His younger contemporary and former pupil Lawrence Stone had attracted international recognition with a long article in the Economic History Review on the supposed decline of the Elizabethan aristocracy in favor of the rising gentry, as famously postulated by the historian R.H. Tawney. Impelled by Stone’s use of archival documents that Trevor-Roper himself had been working on and had brought to Stone’s attention, he soon realized that Stone seriously misunderstood the system of loans in those documents. He wrote to a colleague in 1951, “I have decided to liquidate Stone.” In a long and devastating rebuttal of Stone’s work, he came close to doing just that. After years of sparring with Trevor-Roper in Oxford, Stone left England in 1963 for Princeton, where his publications and his teaching were of such distinction that a major British historian in his own field, Christopher Hill, could write twenty years later, “There can be no doubt now that Stone is the better historian. Trevor-Roper’s output looks pitiful by comparison.”
A few years after the controversy with Stone, Trevor-Roper turned with equal ferocity against the highly successful and much-celebrated historian A.J. Toynbee, author of the ten-volume work A Study of History, which was cited more often than read and widely marketed in a one-volume abridgment. Trevor-Roper was not alone at that time in his resentment of the accolades and money that were being lavished upon Toynbee. He denounced Toynbee’s “antirational and illiberal views” no less than his murky prose. Rather uncharacteristically in this case, Trevor- Roper spoke for the majority of historians. There were few who rose to Toynbee’s defense, and his reputation never recovered.
It was at this time that Trevor-Roper moved into the Regius Chair of History at Oxford and thereby pulled ahead of A.J.P. Taylor, a prolific and articulate rival who had written on the origins of World War II and was well known in the British press, radio, and television. The huge public success of The Last Days of Hitler, the immense range of learning that owed so much to Charterhouse as well as to Oxford before the war, and the coruscating brilliance of neo-Gibbonian prose swept Trevor-Roper into a position in which he could now be expected to deliver his own definitive and comprehensive treatment of the Puritan Revolution. Unfortunately that never happened. His career stalled.
In 1954 he had married Alexandra Haig, a daughter of the renowned field marshal of World War I who was seven years older than Trevor-Roper and had been unhappy in her first marriage. The couple cultivated an increasingly active social life. Trevor-Roper had engaged a literary agent two years before, and this meant that growing pressure to write for the popular press limited the leisure necessary for sustained research. The hard grind of scholarship became ever more remote. The anticipated great book on the Puritan Revolution receded into the shadows, not least because a draft of it encountered friendly but serious criticism from an esteemed colleague, J.H. Elliott, and this criticism proved to be more than its author could readily address. Trevor-Roper fell victim to the expectations that arose from his own success.
But in 1973 he confronted an unanticipated opportunity that was comparable to the Hitler investigation in its potential for drawing public attention, and it was equally remote from his professional competence as a historian. Once again he could not resist a new and undeniably fascinating distraction. It involved the forgery of a major historical document from late imperial China as well as two unpublished books that were purportedly autobiographical and indisputably obscene. When, in his capacity as Oxford’s Regius Professor of History, Trevor-Roper was asked to collect a mysterious parcel at the Basel airport in August 1973, all he knew was that the director of the Swiss Institute for Tropical Medicine had been charged by a certain Dr. Reinhard Hoeppli, a Swiss who had worked in China and recently died, to transmit to the Bodleian Library a work “of great literary and historical value.” To his astonishment the parcel turned out to contain the original manuscript and a typescript of two pornographic memoirs by a homosexual English baronet, Sir Edmund Backhouse, who had lived in Beijing since 1898 and died there in 1944.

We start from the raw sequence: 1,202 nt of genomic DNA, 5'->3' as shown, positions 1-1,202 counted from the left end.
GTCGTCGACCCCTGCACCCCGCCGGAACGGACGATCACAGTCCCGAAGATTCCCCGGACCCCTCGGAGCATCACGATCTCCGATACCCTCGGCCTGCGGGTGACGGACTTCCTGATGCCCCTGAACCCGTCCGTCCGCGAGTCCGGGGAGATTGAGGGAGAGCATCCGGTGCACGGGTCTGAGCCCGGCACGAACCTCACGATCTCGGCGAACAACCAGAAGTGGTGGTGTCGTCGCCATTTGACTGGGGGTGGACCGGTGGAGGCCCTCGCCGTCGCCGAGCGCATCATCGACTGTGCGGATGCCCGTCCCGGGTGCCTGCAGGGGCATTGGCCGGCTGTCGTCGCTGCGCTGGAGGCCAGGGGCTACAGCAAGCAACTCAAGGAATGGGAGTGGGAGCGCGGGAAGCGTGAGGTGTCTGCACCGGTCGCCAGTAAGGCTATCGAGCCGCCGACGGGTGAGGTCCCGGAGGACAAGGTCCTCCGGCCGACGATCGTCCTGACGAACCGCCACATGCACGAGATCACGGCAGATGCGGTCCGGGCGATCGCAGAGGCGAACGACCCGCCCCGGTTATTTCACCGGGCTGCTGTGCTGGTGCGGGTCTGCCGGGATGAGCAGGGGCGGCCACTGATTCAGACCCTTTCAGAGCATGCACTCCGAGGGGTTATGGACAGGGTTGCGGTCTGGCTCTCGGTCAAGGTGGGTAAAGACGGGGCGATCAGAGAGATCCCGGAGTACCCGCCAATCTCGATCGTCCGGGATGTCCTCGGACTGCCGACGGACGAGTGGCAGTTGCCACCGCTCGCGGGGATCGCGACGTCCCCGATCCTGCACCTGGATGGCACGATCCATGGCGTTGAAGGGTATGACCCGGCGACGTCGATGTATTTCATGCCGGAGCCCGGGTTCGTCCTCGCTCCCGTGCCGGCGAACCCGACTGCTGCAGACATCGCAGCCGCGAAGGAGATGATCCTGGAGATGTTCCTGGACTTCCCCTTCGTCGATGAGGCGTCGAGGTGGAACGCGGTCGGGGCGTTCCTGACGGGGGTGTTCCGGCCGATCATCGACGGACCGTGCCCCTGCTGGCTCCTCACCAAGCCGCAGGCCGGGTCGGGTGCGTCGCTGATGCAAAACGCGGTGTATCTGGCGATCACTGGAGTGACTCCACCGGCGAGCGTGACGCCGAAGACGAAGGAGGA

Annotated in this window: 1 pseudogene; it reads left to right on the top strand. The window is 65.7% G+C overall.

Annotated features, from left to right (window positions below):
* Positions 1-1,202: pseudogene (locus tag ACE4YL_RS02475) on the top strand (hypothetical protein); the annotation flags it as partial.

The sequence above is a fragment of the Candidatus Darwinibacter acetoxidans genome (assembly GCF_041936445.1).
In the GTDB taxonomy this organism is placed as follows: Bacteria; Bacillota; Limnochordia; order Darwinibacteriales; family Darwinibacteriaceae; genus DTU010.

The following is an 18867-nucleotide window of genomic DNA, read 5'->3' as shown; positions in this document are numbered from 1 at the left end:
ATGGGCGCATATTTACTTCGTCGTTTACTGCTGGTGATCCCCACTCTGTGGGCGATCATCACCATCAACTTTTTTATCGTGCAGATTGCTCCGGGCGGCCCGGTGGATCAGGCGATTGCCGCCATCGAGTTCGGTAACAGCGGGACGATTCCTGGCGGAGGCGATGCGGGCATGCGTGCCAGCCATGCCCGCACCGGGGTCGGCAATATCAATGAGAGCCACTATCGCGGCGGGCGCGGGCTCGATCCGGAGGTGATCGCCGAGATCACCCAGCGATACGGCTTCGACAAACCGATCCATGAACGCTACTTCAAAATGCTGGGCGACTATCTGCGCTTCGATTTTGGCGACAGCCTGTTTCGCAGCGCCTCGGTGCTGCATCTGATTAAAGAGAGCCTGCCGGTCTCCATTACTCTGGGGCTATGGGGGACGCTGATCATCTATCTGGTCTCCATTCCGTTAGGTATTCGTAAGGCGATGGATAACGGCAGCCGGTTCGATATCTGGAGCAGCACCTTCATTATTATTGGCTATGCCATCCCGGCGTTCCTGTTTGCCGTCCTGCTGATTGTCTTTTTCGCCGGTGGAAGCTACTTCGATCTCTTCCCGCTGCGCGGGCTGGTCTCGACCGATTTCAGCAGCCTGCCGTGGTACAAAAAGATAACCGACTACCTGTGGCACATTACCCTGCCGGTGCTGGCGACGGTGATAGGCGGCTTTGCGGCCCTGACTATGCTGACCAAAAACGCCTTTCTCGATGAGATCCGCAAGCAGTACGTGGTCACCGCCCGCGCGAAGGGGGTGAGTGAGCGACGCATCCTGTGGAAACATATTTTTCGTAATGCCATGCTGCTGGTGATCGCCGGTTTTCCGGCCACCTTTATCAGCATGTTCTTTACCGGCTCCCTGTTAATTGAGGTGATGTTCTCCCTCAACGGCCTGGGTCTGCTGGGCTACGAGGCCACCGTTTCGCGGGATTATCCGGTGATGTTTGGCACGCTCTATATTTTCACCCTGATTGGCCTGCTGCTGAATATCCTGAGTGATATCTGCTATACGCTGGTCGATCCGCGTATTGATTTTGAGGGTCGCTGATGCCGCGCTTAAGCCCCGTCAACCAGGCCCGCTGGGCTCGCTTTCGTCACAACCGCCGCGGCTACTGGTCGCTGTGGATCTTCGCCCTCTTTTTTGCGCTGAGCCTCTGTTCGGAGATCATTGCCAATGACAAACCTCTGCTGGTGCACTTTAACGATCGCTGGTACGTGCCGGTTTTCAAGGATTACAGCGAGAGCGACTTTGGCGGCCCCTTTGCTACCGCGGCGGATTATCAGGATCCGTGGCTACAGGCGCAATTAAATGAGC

Backhouse was hardly unknown to historians of modern China, because in 1910 he had published, together with the Times correspondent J.O.P. Bland, an influential if controversial book, China Under the Empress Dowager, for which the principal document was “The Diary of His Excellency Ching Shan.” Backhouse claimed to have discovered this diary amid the looting after the Boxer Rebellion. Another Times correspondent, G.E. Morrison, was among the first to show signs of skepticism about the authenticity of the diary. Anachronism as well as the plagiarism of documents published subsequently led to a general recognition that the “Diary of Ching Shan” was an original creation of Backhouse himself, whose knowledge of Chinese and facility in writing it were legendary in Beijing.
1 See Michael Bentley, The Life and Thought of Herbert Butterfield: History, Science, and God (Cambridge University Press, 2011) and María Jesús González Hernández, Raymond Carr: La curiosidad del zorro: Una biografía (Barcelona: Galaxia Gutenberg, 2010). ↩
2 The reference to Laud appears in notebooks that Trevor-Roper wrote between 1940 and 1947. Sisman had access to this material, which will soon be published in the US as The Wartime Journals, edited by Richard Davenport-Hines (I.B. Tauris, 2012). There Trevor-Roper pays tribute to the Note-Books of Samuel Butler, author of Erewhon, as the inspiration for his reflections on life, literature, and people. The entries do not constitute a diary or journal, although a few passages, above all on Hitler, address contemporary events. Trevor-Roper himself prepared an index to his notebooks, and they appear with minimal editing in the publication. ↩
See Michael Bentley, The Life and Thought of Herbert Butterfield: History, Science, and God (Cambridge University Press, 2011) and María Jesús González Hernández, Raymond Carr: La curiosidad del zorro: Una biografía (Barcelona: Galaxia Gutenberg, 2010). ↩
The reference to Laud appears in notebooks that Trevor-Roper wrote between 1940 and 1947. Sisman had access to this material, which will soon be published in the US as The Wartime Journals, edited by Richard Davenport-Hines (I.B. Tauris, 2012). There Trevor-Roper pays tribute to the Note-Books of Samuel Butler, author of Erewhon, as the inspiration for his reflections on life, literature, and people. The entries do not constitute a diary or journal, although a few passages, above all on Hitler, address contemporary events. Trevor-Roper himself prepared an index to his notebooks, and they appear with minimal editing in the publication. ↩